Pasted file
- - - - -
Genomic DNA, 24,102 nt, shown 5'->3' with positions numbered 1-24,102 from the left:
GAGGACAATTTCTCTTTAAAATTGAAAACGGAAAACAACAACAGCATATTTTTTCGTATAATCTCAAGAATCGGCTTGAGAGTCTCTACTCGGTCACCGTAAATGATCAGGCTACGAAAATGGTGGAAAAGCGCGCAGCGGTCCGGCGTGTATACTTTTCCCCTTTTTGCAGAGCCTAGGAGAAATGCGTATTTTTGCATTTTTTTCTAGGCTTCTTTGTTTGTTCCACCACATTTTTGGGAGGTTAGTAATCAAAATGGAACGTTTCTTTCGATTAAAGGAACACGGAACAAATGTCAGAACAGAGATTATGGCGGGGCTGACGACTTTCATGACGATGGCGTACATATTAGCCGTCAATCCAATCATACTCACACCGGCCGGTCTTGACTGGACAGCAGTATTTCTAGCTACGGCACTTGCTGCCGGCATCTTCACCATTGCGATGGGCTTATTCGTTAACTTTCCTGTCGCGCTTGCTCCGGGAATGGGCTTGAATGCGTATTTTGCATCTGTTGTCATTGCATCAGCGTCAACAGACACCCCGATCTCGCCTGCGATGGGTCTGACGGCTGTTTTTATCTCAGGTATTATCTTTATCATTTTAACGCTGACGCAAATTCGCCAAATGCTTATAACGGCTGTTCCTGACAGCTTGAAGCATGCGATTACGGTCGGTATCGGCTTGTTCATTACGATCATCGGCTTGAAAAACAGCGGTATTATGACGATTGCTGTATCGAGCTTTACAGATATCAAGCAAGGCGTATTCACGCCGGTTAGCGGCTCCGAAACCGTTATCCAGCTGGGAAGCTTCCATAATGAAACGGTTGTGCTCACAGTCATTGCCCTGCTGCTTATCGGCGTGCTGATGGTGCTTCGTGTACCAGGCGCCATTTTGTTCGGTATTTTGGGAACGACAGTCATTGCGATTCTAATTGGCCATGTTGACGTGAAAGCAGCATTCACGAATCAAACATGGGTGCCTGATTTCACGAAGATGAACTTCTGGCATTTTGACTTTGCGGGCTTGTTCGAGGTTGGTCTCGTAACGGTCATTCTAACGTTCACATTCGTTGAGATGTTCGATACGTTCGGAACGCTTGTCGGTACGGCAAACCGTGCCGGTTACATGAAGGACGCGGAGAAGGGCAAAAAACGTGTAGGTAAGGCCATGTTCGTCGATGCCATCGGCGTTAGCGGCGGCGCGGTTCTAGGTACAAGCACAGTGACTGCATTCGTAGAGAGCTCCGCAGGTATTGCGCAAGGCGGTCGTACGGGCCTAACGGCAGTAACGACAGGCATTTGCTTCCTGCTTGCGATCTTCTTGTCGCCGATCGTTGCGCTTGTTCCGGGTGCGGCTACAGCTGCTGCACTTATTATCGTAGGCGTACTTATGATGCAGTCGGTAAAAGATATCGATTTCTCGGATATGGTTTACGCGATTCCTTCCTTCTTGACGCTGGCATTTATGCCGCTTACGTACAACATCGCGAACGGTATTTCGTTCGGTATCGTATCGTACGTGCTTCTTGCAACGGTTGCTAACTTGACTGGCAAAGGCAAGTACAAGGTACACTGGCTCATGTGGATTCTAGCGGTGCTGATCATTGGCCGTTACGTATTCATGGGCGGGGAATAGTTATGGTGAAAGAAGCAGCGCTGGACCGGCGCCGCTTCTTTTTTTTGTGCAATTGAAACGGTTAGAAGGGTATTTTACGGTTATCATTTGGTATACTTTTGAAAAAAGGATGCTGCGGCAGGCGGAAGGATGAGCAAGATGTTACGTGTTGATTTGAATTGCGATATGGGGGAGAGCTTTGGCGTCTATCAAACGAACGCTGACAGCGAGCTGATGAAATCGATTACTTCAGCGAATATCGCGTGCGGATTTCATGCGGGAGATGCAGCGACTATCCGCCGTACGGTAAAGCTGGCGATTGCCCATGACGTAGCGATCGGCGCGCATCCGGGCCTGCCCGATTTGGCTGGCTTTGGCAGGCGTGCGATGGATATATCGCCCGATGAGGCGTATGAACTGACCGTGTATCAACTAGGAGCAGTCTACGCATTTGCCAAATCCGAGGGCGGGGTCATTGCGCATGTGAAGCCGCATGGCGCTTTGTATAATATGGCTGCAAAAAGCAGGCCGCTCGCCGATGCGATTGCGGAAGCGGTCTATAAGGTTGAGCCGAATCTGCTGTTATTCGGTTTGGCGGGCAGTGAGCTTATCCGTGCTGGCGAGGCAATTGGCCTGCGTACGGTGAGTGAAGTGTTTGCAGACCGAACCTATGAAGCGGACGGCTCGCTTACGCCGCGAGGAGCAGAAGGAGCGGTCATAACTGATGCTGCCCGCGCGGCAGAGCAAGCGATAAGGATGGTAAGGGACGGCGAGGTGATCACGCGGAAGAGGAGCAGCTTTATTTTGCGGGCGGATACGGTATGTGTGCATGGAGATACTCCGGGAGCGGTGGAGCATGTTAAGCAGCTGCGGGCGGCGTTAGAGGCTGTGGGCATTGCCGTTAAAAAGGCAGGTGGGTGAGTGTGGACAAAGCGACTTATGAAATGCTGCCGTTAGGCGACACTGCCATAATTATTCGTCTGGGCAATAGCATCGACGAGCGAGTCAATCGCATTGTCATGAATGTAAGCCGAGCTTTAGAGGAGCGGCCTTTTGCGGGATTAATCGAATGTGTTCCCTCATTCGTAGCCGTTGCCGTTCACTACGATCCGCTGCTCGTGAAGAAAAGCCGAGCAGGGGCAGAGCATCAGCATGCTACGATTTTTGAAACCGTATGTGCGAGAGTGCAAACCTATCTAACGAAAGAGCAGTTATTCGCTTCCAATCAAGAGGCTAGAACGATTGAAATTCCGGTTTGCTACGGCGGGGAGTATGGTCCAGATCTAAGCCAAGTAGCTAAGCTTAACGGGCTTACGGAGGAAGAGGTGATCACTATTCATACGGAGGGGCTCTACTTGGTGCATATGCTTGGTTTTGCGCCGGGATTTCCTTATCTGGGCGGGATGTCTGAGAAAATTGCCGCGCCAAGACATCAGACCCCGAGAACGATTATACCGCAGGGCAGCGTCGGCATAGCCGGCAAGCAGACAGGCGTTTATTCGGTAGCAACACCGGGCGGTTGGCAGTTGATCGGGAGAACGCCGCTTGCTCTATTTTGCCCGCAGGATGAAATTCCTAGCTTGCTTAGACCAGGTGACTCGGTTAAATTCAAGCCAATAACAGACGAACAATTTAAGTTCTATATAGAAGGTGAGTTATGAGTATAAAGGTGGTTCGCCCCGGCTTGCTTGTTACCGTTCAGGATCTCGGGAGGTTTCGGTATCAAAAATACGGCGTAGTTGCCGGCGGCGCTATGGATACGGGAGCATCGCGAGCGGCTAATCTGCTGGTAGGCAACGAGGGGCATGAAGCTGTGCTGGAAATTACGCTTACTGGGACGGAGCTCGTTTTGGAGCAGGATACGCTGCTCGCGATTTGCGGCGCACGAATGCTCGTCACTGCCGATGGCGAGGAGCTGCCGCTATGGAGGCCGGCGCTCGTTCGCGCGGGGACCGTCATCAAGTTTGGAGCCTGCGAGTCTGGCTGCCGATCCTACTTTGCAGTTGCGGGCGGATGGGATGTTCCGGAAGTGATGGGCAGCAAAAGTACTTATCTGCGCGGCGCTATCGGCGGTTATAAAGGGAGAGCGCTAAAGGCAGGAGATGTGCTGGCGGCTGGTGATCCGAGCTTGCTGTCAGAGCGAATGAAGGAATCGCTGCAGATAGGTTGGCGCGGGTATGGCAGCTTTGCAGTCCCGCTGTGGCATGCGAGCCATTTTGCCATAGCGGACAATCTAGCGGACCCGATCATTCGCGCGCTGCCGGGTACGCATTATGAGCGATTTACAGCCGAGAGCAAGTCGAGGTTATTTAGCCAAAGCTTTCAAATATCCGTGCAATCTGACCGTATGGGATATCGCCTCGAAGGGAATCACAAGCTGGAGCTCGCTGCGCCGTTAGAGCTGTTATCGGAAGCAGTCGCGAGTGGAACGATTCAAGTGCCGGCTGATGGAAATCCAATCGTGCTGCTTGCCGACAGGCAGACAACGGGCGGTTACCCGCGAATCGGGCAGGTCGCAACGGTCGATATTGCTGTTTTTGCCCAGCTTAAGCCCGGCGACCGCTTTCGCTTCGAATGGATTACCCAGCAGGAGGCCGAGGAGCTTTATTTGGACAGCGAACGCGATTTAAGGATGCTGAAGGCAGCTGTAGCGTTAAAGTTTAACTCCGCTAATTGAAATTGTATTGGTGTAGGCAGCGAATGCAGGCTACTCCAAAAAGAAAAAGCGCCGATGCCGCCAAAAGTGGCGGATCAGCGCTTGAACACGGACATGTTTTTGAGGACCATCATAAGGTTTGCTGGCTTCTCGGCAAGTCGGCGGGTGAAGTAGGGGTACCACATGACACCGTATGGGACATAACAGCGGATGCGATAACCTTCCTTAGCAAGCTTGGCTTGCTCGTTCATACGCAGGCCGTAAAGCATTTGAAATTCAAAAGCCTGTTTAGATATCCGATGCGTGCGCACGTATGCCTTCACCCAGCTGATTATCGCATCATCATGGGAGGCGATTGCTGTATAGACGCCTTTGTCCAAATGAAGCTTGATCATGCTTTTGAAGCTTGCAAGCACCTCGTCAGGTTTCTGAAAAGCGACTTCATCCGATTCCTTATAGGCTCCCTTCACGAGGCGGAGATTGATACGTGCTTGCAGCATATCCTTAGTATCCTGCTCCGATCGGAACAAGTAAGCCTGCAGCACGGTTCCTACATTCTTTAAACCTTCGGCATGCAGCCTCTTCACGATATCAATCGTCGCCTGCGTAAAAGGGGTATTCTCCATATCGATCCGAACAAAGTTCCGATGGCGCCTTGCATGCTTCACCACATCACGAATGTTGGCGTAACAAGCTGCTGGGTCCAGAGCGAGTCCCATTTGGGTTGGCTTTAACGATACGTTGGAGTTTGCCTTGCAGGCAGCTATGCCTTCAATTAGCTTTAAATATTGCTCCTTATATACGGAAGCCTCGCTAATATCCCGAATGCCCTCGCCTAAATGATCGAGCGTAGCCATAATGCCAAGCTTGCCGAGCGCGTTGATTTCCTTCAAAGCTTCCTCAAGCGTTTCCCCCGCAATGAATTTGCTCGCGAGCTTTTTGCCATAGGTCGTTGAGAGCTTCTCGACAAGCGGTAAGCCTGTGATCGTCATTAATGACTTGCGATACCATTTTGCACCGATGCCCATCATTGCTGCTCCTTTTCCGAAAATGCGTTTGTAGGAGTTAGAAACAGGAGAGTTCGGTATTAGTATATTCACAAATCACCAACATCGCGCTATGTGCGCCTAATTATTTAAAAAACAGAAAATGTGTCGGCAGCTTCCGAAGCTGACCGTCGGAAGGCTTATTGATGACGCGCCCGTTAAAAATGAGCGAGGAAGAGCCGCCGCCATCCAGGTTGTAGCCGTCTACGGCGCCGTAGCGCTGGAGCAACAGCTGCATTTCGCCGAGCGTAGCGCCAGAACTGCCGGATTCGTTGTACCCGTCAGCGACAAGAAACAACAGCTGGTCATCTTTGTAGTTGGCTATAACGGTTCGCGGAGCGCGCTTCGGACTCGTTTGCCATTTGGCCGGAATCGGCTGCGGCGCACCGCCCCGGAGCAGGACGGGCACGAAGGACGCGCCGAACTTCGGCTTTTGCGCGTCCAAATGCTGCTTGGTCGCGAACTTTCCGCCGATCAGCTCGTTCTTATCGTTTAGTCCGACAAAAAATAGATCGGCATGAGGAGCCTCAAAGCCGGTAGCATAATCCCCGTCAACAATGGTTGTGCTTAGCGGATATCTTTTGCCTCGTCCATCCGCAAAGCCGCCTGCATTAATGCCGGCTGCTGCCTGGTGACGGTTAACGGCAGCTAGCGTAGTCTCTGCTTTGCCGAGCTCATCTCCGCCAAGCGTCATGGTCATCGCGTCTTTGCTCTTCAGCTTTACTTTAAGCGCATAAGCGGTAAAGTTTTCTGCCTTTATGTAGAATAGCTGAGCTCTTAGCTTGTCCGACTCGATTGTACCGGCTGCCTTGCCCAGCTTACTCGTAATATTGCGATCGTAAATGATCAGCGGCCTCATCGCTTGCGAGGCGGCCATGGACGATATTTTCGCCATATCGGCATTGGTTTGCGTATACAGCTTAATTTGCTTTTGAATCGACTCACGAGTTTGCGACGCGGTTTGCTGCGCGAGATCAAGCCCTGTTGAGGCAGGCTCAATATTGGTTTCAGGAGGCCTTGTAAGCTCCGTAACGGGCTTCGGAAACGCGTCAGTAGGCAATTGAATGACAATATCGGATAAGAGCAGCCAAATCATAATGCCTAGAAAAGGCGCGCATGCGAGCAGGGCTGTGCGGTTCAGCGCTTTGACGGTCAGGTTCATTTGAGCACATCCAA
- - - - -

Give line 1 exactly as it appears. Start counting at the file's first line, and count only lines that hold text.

Genomic DNA, 24,102 nt, shown 5'->3' with positions numbered 1-24,102 from the left: